What we need to do is walk in the Spirit. When we concentrate on walking in the Spirit, we won’t fulfill the lust of the flesh because we will be focused on God, His goodness, our relationship with Him, and His love for us. Other things will just dissipate because of the power of God in our life. Grace is power–plain and simple. It’s the power of God available to us in whatever amount we need.
I’m so frustrated! That just aggravates me!”
How often have you said or thought those words? I know I’ve felt this way many times. But I’ve learned that we can come to a point in our lives where we don’t experience being aggravated and frustrated every day. In fact, aggravated and frustrated is not the condition God wants us to live in. Let me show you what I mean.
In John 14:27 (AMP), Jesus says, “Peace I leave with you: My [own] peace I now give…to you. Not as the world gives do I give to you. Do not let your hearts be troubled, neither let them be afraid. [Stop allowing yourselves to be agitated and disturbed; and do not permit yourselves to be fearful and intimidated and cowardly and unsettled.]”
Now, there’s a worldly peace we have when everything is going our way. But the peace Jesus gives is a totally different quality of peace than what the world gives. It’s a peace that passes our understanding; it makes us peaceful when all natural reasoning says we should be upset.
We can make the decision to stop allowing ourselves to get upset, aggravated and frustrated. Although we may think, “I can’t help it,” according to Jesus, we can help it. He offers us peace that can keep us from getting this way.
It’s important for us to realize that we have a responsibility to not let our hearts be troubled or afraid. We will never break loose from anything we’re struggling with until we take personal responsibility for where we are now.
Most people just want to blame someone or something else for their problems – a bad childhood, their lack of education, their nationality, their personality – and make excuses for the way they are. But we can’t let the things from our past, or present, become an excuse to stay there. Believe me…I know.
I grew up in a home full of turmoil. It was a very unstable, unpleasant atmosphere, filled with alcohol, anger and all kinds of abuse. However, I learned that I had to take responsibility for my actions if my life would ever be different than what I experienced throughout my childhood.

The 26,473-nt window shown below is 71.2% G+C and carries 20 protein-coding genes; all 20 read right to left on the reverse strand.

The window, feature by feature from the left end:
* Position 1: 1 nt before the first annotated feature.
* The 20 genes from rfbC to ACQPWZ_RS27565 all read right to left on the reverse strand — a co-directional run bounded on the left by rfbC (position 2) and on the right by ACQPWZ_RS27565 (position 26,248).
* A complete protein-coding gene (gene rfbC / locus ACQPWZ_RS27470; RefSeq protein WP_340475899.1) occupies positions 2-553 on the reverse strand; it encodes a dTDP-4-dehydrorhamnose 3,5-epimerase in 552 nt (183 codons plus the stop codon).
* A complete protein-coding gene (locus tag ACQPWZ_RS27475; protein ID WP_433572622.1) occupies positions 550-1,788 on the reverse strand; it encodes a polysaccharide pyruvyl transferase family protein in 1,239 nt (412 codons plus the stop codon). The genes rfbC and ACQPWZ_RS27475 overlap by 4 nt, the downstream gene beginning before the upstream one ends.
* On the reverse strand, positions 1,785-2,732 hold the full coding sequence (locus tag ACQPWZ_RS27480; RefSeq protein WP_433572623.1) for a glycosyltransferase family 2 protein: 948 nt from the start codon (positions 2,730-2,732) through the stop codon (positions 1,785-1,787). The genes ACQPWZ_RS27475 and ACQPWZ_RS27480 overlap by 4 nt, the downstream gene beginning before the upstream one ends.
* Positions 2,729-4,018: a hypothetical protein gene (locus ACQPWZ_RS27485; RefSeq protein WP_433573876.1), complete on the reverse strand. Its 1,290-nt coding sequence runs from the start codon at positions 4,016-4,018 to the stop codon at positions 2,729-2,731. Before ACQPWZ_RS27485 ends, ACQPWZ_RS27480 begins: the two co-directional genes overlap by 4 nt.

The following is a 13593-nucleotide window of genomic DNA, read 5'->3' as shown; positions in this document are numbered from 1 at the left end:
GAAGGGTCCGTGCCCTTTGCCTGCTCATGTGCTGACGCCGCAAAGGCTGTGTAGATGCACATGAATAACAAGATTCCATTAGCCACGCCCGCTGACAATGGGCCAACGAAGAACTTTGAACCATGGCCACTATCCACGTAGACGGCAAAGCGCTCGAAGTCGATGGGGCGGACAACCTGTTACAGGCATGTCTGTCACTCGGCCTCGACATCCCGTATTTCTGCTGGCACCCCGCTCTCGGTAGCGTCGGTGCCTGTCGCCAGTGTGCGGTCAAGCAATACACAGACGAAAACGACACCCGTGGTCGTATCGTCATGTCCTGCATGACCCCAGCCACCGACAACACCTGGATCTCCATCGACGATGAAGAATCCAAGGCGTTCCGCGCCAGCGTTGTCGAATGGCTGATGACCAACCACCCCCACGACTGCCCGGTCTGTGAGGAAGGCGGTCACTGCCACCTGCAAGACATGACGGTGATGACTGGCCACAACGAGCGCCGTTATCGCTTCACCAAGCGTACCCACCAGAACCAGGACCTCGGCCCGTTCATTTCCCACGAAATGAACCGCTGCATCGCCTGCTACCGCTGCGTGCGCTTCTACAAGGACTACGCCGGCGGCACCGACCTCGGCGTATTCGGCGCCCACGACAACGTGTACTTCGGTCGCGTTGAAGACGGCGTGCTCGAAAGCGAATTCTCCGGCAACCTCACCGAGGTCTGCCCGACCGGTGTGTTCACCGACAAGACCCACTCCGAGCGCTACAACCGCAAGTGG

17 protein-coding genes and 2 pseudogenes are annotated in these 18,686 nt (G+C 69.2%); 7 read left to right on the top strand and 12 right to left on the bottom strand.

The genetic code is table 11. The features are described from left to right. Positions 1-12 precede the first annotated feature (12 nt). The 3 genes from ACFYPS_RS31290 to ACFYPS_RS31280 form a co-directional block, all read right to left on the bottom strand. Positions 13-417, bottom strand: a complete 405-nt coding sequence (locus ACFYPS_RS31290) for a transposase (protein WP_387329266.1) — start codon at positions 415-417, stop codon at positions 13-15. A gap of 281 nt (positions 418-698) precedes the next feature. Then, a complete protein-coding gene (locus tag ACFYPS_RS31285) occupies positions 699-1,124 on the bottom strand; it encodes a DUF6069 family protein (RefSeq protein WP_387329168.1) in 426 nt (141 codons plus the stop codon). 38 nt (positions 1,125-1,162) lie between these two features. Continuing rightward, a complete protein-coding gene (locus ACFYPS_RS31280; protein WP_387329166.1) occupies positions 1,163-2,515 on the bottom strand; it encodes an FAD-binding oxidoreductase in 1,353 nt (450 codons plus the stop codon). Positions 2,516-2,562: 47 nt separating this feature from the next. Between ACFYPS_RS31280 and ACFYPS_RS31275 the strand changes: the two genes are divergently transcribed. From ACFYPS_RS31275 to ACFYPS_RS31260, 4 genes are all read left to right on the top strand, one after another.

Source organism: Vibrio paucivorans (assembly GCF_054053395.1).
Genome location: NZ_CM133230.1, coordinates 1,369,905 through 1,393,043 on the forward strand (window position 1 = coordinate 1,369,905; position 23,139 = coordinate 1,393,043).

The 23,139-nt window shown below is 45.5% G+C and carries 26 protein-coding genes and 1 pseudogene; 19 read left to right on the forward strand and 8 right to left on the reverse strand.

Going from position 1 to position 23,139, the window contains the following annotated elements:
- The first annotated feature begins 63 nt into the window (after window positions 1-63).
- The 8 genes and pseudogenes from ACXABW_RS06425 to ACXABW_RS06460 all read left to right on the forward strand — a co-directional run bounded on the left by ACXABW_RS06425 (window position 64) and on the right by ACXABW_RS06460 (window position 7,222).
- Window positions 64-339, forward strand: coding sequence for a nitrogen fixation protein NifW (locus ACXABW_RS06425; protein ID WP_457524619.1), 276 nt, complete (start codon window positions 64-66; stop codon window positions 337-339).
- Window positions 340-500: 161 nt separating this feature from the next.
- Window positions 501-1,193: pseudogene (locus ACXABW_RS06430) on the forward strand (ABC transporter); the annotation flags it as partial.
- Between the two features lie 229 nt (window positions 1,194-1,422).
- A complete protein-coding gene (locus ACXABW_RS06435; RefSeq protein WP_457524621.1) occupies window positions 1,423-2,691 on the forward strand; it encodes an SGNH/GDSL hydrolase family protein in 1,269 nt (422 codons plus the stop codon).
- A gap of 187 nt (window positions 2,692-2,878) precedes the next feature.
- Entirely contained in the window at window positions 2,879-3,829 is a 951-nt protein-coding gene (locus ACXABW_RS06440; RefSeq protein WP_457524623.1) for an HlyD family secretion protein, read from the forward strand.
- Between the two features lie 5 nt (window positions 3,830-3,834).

I remember when I realized that living with frustration, aggravation and worry really just did me no good at all. All I ever got from being this way was a headache, a back ache, a grouchy attitude, and regret for saying things I never should have said.
As I began to take responsibility and say, “God will help me to do something about this if I really want Him to,” things began to change. It wasn’t easy and it didn’t happen overnight, but as I trusted God more and more to help me, and then made right choices to act like Christ instead of the way I felt like acting when I was upset or didn’t get my way, I changed. I learned to live with the peace Jesus gives.
And you can too. We can have anything God says we can have. He is no respecter of persons. The promises of God are for “whosoever will” (see Acts 10:34-35). We’re all “whosoevers,” but not all of us are willing to do what we need to do to inherit the promises of God. We may be willing to hear the truth, but are we willing to do what it says?
I want to challenge you to decide right now to be determined and persistent in seeking God and being obedient to what He’s telling you to do. Our enemy, the devil, is persistent and will do whatever he can to wear us out and keep us from God’s will. But we need to have the same tenacity in Christ to never give up – by God’s grace – and make him sorry he ever bothered us.
Remember, as a born-again Christian, you are full of the Spirit of the living God, who makes us more than conquerors. We should plan ahead to stay peaceful during trials. Everything is not going to go our way all the time, and when it doesn’t, we can be prepared to stay in peace in the midst of it all.
Let your confession be: “With God’s help, I don’t have to be aggravated or frustrated. I can stay calm and hold my peace.” The ability to display stability and remain calm in troubled times can be one of our greatest testimonies to a troubled world.
1 Paul, a slave of God and an apostle of Jesus Christ, to build up[a] the faith of God’s elect and their knowledge of the truth that leads[b] to godliness, 2 in the hope of eternal life that God, who cannot lie, promised before time began. 3 In His own time He has revealed His message in the proclamation that I was entrusted with by the command of God our Savior:
4 To Titus, my true son in our common faith.
5 The reason I left you in Crete was to set right what was left undone and, as I directed you, to appoint elders in every town: 6 one who is blameless, the husband of one wife, having faithful[c] children not accused of wildness or rebellion. 7 For an overseer, as God’s administrator, must be blameless, not arrogant, not hot-tempered, not addicted to wine, not a bully, not greedy for money, 8 but hospitable, loving what is good, sensible, righteous, holy, self-controlled, 9 holding to the faithful message as taught, so that he will be able both to encourage with sound teaching and to refute those who contradict it.